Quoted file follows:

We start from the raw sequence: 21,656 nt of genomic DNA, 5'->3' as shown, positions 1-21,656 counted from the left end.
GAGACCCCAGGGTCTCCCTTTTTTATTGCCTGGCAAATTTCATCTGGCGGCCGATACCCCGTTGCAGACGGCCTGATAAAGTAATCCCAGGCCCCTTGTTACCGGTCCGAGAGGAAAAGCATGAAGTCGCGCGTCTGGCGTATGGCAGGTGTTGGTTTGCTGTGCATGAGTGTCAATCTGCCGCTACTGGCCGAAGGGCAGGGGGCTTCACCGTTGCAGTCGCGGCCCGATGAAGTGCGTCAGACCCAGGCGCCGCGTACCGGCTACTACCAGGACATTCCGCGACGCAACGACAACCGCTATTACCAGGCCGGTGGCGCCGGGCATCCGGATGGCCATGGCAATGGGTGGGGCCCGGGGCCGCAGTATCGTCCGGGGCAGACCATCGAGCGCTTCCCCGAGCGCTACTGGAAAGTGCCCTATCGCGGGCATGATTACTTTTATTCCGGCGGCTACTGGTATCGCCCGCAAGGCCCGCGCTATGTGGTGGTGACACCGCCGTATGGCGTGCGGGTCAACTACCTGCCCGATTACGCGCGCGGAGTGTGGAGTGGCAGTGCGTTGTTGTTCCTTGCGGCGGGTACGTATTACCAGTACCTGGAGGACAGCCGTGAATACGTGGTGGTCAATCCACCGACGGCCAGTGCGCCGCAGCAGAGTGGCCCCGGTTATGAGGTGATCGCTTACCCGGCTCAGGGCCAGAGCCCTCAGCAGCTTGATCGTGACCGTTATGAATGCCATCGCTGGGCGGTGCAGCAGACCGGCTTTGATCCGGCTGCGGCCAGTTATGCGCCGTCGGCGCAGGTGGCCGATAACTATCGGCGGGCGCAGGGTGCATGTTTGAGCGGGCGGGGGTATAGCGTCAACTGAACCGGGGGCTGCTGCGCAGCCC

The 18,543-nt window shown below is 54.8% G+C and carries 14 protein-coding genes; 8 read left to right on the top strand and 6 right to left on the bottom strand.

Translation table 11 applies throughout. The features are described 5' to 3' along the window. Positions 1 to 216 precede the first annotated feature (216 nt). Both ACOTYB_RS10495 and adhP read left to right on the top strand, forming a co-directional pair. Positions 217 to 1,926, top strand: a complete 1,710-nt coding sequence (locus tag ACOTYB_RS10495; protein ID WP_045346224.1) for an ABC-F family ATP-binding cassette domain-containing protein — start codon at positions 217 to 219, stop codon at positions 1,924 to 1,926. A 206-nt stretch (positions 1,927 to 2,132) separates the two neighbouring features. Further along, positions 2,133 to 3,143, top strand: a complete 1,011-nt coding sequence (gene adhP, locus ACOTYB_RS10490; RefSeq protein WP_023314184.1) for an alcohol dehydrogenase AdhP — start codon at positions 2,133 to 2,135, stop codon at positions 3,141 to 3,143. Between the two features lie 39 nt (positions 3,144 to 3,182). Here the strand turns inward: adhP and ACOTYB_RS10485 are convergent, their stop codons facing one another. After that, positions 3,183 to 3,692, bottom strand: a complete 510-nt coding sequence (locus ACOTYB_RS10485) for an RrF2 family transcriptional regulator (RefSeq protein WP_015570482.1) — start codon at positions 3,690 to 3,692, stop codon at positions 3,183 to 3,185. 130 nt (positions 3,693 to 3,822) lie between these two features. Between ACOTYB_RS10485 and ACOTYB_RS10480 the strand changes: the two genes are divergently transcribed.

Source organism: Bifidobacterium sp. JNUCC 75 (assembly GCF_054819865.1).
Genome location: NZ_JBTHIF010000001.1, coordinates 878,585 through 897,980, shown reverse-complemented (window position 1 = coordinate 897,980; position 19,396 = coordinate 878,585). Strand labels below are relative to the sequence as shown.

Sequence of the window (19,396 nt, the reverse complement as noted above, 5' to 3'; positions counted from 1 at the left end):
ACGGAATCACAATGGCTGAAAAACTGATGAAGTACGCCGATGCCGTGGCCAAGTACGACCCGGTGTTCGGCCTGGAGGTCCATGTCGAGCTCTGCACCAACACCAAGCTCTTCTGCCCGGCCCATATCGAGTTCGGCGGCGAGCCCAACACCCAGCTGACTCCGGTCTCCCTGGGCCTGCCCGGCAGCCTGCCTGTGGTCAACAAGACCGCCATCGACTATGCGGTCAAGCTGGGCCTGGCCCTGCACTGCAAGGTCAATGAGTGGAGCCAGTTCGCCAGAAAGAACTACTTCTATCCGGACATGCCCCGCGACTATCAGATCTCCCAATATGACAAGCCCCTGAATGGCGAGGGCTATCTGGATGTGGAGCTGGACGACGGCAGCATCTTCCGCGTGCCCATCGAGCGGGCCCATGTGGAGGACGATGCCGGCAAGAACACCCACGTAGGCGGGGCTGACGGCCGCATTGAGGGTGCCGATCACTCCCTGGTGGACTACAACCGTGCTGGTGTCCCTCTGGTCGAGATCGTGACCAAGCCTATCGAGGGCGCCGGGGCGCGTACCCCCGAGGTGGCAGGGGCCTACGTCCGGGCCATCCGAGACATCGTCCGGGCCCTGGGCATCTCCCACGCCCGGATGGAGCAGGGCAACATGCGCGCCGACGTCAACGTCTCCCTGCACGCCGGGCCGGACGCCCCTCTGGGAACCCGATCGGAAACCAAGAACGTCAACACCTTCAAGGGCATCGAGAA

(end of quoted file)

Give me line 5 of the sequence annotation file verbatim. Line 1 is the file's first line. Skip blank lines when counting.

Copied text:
Source organism: Bifidobacterium sp. JNUCC 75 (assembly GCF_054819865.1).